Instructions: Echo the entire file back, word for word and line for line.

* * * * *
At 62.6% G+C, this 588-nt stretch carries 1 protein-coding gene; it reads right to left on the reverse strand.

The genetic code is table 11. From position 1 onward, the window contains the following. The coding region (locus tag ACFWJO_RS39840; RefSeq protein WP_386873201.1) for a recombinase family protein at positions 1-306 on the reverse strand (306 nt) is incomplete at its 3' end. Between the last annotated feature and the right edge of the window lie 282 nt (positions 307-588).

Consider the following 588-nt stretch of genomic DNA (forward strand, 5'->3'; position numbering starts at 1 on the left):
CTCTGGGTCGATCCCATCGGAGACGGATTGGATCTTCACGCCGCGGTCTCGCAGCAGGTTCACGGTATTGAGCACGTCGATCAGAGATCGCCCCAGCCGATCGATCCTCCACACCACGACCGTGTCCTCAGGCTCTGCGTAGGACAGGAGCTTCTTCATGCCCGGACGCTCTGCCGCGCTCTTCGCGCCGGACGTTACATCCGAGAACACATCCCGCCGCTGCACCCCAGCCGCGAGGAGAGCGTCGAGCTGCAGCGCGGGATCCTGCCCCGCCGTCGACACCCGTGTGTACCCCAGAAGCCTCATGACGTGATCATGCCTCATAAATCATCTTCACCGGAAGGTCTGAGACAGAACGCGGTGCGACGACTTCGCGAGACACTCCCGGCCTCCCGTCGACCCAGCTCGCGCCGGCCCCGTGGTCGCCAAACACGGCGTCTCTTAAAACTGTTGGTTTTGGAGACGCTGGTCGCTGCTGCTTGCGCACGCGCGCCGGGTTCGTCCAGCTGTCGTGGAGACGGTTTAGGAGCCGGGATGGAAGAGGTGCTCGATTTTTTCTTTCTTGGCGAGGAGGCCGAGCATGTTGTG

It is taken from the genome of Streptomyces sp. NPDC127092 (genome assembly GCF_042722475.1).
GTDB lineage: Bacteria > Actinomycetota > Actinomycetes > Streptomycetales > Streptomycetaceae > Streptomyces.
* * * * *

At 62.6% G+C, this 588-nt stretch carries 1 protein-coding gene; it reads right to left on the reverse strand.

The genetic code is table 11. From position 1 onward, the window contains the following. The coding region (locus tag ACFWJO_RS39840; RefSeq protein WP_386873201.1) for a recombinase family protein at positions 1-306 on the reverse strand (306 nt) is incomplete at its 3' end. Between the last annotated feature and the right edge of the window lie 282 nt (positions 307-588).

Consider the following 588-nt stretch of genomic DNA (forward strand, 5'->3'; position numbering starts at 1 on the left):
CTCTGGGTCGATCCCATCGGAGACGGATTGGATCTTCACGCCGCGGTCTCGCAGCAGGTTCACGGTATTGAGCACGTCGATCAGAGATCGCCCCAGCCGATCGATCCTCCACACCACGACCGTGTCCTCAGGCTCTGCGTAGGACAGGAGCTTCTTCATGCCCGGACGCTCTGCCGCGCTCTTCGCGCCGGACGTTACATCCGAGAACACATCCCGCCGCTGCACCCCAGCCGCGAGGAGAGCGTCGAGCTGCAGCGCGGGATCCTGCCCCGCCGTCGACACCCGTGTGTACCCCAGAAGCCTCATGACGTGATCATGCCTCATAAATCATCTTCACCGGAAGGTCTGAGACAGAACGCGGTGCGACGACTTCGCGAGACACTCCCGGCCTCCCGTCGACCCAGCTCGCGCCGGCCCCGTGGTCGCCAAACACGGCGTCTCTTAAAACTGTTGGTTTTGGAGACGCTGGTCGCTGCTGCTTGCGCACGCGCGCCGGGTTCGTCCAGCTGTCGTGGAGACGGTTTAGGAGCCGGGATGGAAGAGGTGCTCGATTTTTTCTTTCTTGGCGAGGAGGCCGAGCATGTTGTG

It is taken from the genome of Streptomyces sp. NPDC127092 (genome assembly GCF_042722475.1).
GTDB lineage: Bacteria > Actinomycetota > Actinomycetes > Streptomycetales > Streptomycetaceae > Streptomyces.